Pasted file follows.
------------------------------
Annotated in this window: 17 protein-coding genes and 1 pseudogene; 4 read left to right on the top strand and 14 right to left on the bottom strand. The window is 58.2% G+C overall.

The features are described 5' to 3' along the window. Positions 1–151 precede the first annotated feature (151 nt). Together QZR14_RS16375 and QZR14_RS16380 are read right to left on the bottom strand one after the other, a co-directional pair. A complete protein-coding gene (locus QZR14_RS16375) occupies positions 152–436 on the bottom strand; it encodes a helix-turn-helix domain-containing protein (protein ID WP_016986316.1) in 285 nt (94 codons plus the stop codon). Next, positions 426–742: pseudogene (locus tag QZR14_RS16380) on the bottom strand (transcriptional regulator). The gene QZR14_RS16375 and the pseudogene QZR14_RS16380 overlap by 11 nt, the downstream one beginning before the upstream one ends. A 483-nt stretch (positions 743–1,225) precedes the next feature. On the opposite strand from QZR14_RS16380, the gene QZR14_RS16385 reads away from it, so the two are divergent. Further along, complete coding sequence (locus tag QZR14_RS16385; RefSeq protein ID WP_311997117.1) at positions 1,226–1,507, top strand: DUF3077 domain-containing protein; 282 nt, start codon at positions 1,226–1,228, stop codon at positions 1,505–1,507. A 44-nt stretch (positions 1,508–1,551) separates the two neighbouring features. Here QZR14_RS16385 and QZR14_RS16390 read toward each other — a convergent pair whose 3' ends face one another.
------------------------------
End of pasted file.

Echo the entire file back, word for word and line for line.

Annotated in this window: 17 protein-coding genes and 1 pseudogene; 4 read left to right on the top strand and 14 right to left on the bottom strand. The window is 58.2% G+C overall.

The features are described 5' to 3' along the window. Positions 1–151 precede the first annotated feature (151 nt). Together QZR14_RS16375 and QZR14_RS16380 are read right to left on the bottom strand one after the other, a co-directional pair. A complete protein-coding gene (locus QZR14_RS16375) occupies positions 152–436 on the bottom strand; it encodes a helix-turn-helix domain-containing protein (protein ID WP_016986316.1) in 285 nt (94 codons plus the stop codon). Next, positions 426–742: pseudogene (locus tag QZR14_RS16380) on the bottom strand (transcriptional regulator). The gene QZR14_RS16375 and the pseudogene QZR14_RS16380 overlap by 11 nt, the downstream one beginning before the upstream one ends. A 483-nt stretch (positions 743–1,225) precedes the next feature. On the opposite strand from QZR14_RS16380, the gene QZR14_RS16385 reads away from it, so the two are divergent. Further along, complete coding sequence (locus tag QZR14_RS16385; RefSeq protein ID WP_311997117.1) at positions 1,226–1,507, top strand: DUF3077 domain-containing protein; 282 nt, start codon at positions 1,226–1,228, stop codon at positions 1,505–1,507. A 44-nt stretch (positions 1,508–1,551) separates the two neighbouring features. Here QZR14_RS16385 and QZR14_RS16390 read toward each other — a convergent pair whose 3' ends face one another.